Friday, November 14, 2008

I Don't Like to Post Quotes but....

The master of any claim I might have to heterosexuality has a post up here.
Go there and read, weep, point and laugh, or sit in stupefied disbelief.
When you are done, return and read these few quotes from C.S. Lewis' essay Lilies that Fester.
I don't think that I would ever have said this.... but Jason shares a solid insight with St. Clive.

"The loftier the pretensions of the power, the more meddlesome, inhuman, and oppressive it will be. Theocracy is the worst of all possible governments."

"Anything transcendental or spiritual, or even anything very strongly ethical, in its pretensions is dangerous and encourages it to meddle with our private lives."

"There are, as in piety, so in culture, states which, if less culpable, are no less disastrous. In the one we have the “Goody-goody”; the docile youth who has neither revolted against nor risen above the routine pietisms and respectabilities of his home. His conformity has won the approval of his parents, his influential neighbours, and his own conscience. He does not know that he has missed anything and is content. In the other, we have the adaptable youth to whom poetry has always been something” Set” for” evaluation”. Success in this exercise has given him pleasure and let him into the ruling class. He does not know what he has missed, does not know that poetry ever had any other purpose, and is content.
Both types are much to be pitied: but both can sometimes be very nasty. Both may exhibit spiritual pride, but each in its proper form, since the one has succeeded by acquiescence and repression, but the other by repeated victory in competitive performances. To the pride of the one, sly, simpering, and demure, we might apply Mr. Allen’s word” smug” (especially if we let in a little of its older sense). My epithet for the other would, I think, be “swaggering”. It tends in my experience to be raw, truculent, eager to give pain, insatiable in its demands for submission, resentful and suspicious of disagreement. Where the goody-goody slinks and sidles and purrs (and sometimes scratches) like a cat, his opposite number in the ranks of the cultured gobbles like an enraged turkey. And perhaps both types are less curable than the hypocrite proper. A hypocrite might (conceivably) repent and mend; or he might be unmasked and rendered innocuous. But who could bring to repentance, and who can unmask, those who were attempting no deception? who don’t know that they are not the real thing because they don’t know that there ever was a real thing?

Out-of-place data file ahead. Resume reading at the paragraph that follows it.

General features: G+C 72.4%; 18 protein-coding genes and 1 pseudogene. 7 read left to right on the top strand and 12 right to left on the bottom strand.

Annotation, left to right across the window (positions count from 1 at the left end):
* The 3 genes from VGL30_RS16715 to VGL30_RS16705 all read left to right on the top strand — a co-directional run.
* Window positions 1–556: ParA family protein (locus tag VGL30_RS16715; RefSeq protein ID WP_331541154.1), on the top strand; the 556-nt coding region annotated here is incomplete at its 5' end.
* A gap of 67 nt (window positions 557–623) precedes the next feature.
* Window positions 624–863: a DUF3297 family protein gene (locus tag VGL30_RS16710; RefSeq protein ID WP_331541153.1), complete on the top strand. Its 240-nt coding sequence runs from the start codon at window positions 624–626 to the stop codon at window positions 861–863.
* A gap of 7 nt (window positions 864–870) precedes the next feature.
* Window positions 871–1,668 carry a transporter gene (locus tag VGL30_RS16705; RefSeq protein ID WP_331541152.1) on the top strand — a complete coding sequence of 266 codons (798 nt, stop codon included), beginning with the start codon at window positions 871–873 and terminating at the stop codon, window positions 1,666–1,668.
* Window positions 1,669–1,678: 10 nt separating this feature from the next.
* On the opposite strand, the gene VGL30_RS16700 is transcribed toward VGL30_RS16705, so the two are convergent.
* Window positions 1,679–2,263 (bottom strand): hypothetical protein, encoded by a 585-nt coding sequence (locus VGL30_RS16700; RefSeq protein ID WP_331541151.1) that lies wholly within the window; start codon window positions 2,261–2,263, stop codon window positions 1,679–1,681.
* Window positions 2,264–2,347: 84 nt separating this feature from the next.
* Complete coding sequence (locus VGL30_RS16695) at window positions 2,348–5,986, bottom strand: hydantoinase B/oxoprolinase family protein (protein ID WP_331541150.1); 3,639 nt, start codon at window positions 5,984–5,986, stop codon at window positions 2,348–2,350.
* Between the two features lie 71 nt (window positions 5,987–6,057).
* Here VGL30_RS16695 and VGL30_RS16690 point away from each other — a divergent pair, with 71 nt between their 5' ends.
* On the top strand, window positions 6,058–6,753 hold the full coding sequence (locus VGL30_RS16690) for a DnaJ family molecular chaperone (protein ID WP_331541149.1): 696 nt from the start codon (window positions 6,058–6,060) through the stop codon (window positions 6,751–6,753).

Lastly I reach the point where my objections to Theocracy and to Charientocracy are almost identical. “Lilies that fester smell far worse than weeds.” The higher the pretensions of our rulers are, the more meddlesome and impertinent their rule is likely to be and the more the thing in whose name they rule will be defiled. The highest things have the most precarious foothold in our nature. By making sanctity or culture a moyen de parvenir [means of arriving, ed.] you help to drive them out of the world. Let our masters leave these two, at least, alone; leave us some region where the spontaneous, the unmarketable, the utterly private, can still exist."


Matthew N. Petersen said...

I called you Lysias in my last comment. But for all his faults, the Fox was not condemned by Psalm 1:1.

Evan B. Wilson said...

At least he who made Lysias warmed up my seat.

Matthew N. Petersen said...

The proscription of the seat in question is not due to previous owners.

Matthew N. Petersen said...

Or I suppose I could say:

"And think not to say within yourselves, We have Lewis to our father: for I say unto you, that God is able of these stones to raise up children unto Lewis."

Evan B. Wilson said...

If you are wise, you are wise for yourself;
if you scoff, you alone will bear it.
Proverbs 9:12

Matthew N. Petersen said...

"da sapienti et addetur ei sapientia doce iustum et festinabit accipere"

Proverbia 9:9

Tom G. said...

Interesting quotes from Lewis, Evan. I'd be happy to sit down sometime and discuss your views on how they relate to Logos.

Evan B. Wilson said...

Welcome to the Abbey, Tom! It would be great to sit down sometime. I don't know if you have read the full essay but I would recommend it for educators in the classical movement. I have lectured on it at SCL conferences in fact. Lilies that Fester is in They Asked for a Paper and some other collections. If you would like I could send you a PDF.